An open source browser extension for adding/managing download tasks to your Synology DiskStation.
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Latest commit 50ab2fa Apr 2, 2018

README.md

Synology Download Manager

An open source browser extension for adding/managing download tasks to your Synology DiskStation.

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About

Synology Download Manager allows you to add and manage your download tasks on your Synology DiskStation right from your browser. Synology Download Manager is implemented with a focus on stability and clarity in the UI.

Features

  • Right-click and download many types of media (<video> and <audio> tags) and files (e.g. .torrent files).
  • Clear all completed tasks with one click.
  • Choose destination folder for new download tasks.
  • View, filter and sort all the current download tasks in the extension popup.
  • Add/pause/resume/remove download tasks in the extension popup.
  • System notifications for completed download tasks.
  • Open some types of links (e.g. magnet:) in the extension rather than a desktop application.

Supported Browsers

Development

Building the Extension

Install Yarn if you don't already have it.

  1. Install dependencies.
yarn
  1. Build all assets.
yarn build
  1. (Optional) Build into a .zip file at the repo root suitable for distibuting as an addon. This step is not necessary for doing local development, for which you can just point the browser at the repo root or manifest.json. It shells out to zip, which it assumes is accessible on your PATH.
yarn zip

For the Paranoid: Verifying Your Installation

If you, like me, are paranoid that open-source extensions may not show you the same code that they actually publish to the browser add-on stores, you can follow these steps.

These steps may be used for any other extension as well, accounting for any differences in the add-on layout or build process.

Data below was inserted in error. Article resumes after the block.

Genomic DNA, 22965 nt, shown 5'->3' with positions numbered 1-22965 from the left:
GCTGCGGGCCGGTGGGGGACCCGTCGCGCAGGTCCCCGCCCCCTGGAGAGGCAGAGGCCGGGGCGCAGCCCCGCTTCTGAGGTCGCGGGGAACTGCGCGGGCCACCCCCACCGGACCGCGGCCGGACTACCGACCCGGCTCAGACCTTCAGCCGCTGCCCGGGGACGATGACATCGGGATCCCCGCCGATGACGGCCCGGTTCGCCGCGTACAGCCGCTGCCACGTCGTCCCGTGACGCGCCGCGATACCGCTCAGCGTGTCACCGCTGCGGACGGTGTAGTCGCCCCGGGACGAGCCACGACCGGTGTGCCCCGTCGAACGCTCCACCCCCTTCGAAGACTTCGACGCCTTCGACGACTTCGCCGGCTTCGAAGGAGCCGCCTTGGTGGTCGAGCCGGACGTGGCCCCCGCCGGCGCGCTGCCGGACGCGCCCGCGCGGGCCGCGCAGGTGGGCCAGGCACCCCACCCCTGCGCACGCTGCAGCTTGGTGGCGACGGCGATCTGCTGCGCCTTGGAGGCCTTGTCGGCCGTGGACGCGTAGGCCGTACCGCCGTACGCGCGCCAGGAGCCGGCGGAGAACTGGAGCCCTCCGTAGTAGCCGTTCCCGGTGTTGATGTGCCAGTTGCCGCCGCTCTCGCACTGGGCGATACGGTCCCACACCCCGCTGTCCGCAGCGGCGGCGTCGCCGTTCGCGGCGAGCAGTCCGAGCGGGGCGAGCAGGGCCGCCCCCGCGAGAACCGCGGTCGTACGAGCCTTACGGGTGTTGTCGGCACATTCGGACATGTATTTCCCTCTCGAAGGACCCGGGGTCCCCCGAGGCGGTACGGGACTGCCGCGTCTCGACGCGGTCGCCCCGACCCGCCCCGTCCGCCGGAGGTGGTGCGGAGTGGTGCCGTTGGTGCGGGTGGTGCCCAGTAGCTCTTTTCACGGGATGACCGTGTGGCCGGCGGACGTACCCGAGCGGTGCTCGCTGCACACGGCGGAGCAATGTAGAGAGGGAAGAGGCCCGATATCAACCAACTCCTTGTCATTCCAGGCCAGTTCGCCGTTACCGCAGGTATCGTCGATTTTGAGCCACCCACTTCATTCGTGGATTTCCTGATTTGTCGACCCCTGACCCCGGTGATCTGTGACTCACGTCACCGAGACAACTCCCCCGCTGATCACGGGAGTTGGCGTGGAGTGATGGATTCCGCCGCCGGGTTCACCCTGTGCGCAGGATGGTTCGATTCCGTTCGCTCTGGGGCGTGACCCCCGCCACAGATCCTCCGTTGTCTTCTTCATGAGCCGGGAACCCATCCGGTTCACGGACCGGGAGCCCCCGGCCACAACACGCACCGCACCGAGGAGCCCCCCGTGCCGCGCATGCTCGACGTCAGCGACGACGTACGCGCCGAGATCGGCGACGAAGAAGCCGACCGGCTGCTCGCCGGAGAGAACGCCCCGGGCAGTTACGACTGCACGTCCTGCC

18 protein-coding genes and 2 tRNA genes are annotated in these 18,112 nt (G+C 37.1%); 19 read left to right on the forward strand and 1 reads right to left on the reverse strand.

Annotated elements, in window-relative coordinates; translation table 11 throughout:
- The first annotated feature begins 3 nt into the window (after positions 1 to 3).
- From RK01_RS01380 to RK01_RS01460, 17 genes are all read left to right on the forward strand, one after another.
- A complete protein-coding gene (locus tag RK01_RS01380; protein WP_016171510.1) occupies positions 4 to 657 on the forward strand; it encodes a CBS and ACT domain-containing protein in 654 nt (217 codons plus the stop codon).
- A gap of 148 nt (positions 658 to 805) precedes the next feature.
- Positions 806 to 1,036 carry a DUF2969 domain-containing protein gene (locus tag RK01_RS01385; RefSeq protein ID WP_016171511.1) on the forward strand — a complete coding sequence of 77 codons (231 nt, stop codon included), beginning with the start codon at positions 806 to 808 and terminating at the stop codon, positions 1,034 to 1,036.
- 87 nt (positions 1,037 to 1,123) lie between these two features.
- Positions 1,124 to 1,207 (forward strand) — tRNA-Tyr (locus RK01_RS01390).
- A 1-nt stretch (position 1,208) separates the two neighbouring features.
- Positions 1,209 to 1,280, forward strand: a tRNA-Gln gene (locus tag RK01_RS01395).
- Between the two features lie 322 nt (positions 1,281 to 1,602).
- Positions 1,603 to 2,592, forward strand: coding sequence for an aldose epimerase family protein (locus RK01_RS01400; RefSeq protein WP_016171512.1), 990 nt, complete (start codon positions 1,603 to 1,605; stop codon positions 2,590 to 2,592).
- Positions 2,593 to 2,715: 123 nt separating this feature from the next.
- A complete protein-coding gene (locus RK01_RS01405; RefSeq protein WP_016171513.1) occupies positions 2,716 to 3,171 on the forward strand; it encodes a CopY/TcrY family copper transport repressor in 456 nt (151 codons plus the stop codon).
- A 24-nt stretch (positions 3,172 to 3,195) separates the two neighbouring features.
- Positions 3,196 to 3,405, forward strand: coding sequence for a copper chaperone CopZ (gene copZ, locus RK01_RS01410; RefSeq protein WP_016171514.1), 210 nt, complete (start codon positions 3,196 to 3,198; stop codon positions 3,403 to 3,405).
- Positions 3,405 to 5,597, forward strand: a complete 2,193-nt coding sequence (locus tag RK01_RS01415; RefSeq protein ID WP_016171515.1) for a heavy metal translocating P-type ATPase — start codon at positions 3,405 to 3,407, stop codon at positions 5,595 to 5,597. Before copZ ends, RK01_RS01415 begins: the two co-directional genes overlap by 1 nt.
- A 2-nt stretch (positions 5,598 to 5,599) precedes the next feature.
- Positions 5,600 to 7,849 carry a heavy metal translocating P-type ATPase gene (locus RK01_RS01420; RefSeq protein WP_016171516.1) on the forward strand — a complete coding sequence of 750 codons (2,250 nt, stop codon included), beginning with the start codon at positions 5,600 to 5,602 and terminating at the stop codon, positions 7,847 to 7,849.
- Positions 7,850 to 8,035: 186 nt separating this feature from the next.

1. Ensure that you've checked out the appropriate version of the repo to compare to your version downloaded from the add-on store. You can get a list of names with git tag. Note that these verification instructions do not exist in all versions of the README, so be sure to keep this copy of the README around.

  2. Follow the instructions outlined in the above Development section to build a distributable version of the addon.

  3. Find the copy of this extension installed from the add-on store.

    In Firefox, visit about:support > Application Basics > Profile Folder to open your profile folder. There, you can find this extension at extensions/{b17c0686-033c-4d03-b526-b16c99998c98}.xpi.

  4. Unzip the extension file into a folder (it may not have a .zip extension, but it is a zip file).

  5. Inside you will see a subset of the file hierarchy that you see in your copy of the repo. All the Javascript is contained in dist/js.

    If you'd like to, you can scan the other files as well and verify that there is no executable code inside them. Most of them are CSS styles or JSON configuration.

  6. Now that you have the extension built from the original source as well as the source from a copy downloaded from the add-on store, you can compare them and verify they are character-for-character equal.

    I suggest using a simple diff -r <path-to-source>/dist/js <path-to-downloaded-addon>/dist/js which will either output nothing or note that the from-source version has extra .map files (these are called "source maps" and are for development purposes, which is why they aren't in the version installed from the add-on store).

The last step is to verify that you trust the source of this extension and its dependencies. You can of course read the source here and note that it doesn't do anything other than what it advertises. Furthermore, the dependencies are also all open-source, and they are all either written by me (synology-typescript-api, also open source) or extremely popular, de-facto standard libraries that are thoroughly vetted (e.g. Lodash, React).